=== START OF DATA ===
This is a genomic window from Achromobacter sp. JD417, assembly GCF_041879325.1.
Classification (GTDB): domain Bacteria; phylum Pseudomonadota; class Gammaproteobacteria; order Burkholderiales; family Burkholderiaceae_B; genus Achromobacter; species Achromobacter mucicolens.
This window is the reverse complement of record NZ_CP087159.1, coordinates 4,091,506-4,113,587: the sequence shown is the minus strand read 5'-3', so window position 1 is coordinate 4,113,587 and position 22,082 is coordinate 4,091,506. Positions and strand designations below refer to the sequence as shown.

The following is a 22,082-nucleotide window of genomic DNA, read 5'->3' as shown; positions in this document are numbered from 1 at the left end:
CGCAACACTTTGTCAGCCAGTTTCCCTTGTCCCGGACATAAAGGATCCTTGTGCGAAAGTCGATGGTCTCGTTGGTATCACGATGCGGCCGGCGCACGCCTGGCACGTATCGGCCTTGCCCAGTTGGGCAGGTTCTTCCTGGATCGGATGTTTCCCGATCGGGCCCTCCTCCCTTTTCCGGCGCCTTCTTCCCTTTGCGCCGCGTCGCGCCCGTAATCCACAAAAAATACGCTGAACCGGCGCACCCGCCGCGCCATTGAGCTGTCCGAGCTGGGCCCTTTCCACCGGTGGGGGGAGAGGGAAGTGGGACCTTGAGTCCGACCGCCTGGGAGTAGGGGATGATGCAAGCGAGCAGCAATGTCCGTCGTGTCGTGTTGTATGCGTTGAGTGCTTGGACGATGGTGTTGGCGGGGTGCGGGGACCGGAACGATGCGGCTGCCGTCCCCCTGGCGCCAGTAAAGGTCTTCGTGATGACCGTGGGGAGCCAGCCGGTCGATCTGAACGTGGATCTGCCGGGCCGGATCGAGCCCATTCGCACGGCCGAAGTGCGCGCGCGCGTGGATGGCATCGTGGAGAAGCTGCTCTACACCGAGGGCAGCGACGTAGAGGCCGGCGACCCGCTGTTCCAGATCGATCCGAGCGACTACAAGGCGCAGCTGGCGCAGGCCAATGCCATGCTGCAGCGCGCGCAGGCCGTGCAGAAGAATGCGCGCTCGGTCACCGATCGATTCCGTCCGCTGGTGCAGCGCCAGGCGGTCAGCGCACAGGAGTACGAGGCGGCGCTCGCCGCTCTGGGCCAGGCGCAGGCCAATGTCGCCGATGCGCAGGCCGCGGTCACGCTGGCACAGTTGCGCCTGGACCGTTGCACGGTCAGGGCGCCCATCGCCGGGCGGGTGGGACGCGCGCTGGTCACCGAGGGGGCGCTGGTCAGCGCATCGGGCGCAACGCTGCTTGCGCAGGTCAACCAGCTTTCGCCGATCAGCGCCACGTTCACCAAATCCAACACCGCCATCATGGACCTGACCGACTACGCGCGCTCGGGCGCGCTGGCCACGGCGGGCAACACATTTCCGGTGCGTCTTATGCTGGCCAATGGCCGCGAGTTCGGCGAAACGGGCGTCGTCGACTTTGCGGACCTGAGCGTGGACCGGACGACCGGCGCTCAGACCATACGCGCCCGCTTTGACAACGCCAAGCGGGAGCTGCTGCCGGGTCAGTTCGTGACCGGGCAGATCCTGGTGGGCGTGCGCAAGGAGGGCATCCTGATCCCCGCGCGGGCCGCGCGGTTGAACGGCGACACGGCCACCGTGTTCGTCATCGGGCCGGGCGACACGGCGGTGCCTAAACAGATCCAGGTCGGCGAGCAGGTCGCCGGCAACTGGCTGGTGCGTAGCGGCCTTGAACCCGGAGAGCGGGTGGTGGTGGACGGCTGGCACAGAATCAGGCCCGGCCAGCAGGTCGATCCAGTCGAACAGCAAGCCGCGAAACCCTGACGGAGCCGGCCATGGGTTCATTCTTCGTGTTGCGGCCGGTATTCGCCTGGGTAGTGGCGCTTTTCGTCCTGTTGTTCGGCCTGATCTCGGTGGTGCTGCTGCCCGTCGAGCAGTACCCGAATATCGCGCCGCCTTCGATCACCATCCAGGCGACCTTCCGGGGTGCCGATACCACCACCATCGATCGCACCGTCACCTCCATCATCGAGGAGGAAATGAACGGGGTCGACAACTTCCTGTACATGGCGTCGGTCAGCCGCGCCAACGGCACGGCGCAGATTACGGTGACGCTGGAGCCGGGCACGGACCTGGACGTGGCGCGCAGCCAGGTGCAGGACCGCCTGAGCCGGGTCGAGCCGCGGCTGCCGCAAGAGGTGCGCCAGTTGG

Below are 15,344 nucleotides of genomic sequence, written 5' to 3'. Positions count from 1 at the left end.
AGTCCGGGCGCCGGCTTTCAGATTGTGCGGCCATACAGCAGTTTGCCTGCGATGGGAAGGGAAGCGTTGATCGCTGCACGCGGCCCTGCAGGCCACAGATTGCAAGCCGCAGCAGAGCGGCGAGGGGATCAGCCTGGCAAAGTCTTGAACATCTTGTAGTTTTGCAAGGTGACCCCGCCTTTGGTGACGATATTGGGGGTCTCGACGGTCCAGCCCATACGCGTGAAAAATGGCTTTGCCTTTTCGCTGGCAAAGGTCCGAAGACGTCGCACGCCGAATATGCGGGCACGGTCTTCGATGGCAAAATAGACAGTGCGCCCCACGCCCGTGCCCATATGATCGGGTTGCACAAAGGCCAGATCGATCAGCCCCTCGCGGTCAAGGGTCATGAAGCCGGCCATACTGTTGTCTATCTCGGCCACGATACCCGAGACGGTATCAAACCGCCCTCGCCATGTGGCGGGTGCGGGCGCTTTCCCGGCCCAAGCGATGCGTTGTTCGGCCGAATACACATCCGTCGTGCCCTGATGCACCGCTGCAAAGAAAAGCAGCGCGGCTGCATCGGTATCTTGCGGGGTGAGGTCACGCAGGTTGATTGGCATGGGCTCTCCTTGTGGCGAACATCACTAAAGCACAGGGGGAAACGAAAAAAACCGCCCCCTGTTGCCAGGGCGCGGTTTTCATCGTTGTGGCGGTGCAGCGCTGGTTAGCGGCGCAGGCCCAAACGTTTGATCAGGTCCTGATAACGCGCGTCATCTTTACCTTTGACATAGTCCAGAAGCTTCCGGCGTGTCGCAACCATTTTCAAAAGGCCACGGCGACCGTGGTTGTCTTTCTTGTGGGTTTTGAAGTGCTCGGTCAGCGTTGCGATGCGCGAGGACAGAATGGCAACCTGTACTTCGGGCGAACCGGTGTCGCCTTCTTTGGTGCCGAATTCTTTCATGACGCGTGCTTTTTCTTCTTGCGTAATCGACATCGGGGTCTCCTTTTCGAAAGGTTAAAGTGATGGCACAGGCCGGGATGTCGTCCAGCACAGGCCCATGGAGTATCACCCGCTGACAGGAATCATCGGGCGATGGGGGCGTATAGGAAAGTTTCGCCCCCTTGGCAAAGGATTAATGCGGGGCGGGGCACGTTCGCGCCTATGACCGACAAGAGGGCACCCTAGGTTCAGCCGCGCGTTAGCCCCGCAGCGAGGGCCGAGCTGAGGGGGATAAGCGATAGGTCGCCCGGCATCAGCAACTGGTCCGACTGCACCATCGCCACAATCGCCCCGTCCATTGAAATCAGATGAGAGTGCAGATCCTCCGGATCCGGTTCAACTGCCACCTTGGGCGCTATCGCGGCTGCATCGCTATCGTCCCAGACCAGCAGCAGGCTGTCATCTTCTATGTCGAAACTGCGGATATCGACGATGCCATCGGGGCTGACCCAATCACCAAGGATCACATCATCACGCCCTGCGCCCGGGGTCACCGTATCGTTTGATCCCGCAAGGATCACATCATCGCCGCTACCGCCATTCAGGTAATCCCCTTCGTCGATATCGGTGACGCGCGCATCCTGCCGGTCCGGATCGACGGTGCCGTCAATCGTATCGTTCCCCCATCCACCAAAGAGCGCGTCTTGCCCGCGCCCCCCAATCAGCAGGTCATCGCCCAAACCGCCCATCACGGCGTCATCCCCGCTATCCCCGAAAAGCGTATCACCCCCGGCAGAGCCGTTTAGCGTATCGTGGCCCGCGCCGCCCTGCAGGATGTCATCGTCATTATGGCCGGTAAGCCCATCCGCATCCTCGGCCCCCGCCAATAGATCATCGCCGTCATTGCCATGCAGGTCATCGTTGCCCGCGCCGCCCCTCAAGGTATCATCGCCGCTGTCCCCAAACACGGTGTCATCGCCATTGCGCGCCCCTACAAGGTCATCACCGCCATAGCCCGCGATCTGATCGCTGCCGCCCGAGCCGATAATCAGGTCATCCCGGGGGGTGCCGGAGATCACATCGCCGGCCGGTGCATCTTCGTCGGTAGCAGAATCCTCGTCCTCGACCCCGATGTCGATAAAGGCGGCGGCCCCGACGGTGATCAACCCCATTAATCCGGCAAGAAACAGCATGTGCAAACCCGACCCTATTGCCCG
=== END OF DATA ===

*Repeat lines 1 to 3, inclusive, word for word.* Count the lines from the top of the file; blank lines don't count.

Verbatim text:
This is a genomic window from Achromobacter sp. JD417, assembly GCF_041879325.1.
Classification (GTDB): domain Bacteria; phylum Pseudomonadota; class Gammaproteobacteria; order Burkholderiales; family Burkholderiaceae_B; genus Achromobacter; species Achromobacter mucicolens.
This window is the reverse complement of record NZ_CP087159.1, coordinates 4,091,506-4,113,587: the sequence shown is the minus strand read 5'-3', so window position 1 is coordinate 4,113,587 and position 22,082 is coordinate 4,091,506. Positions and strand designations below refer to the sequence as shown.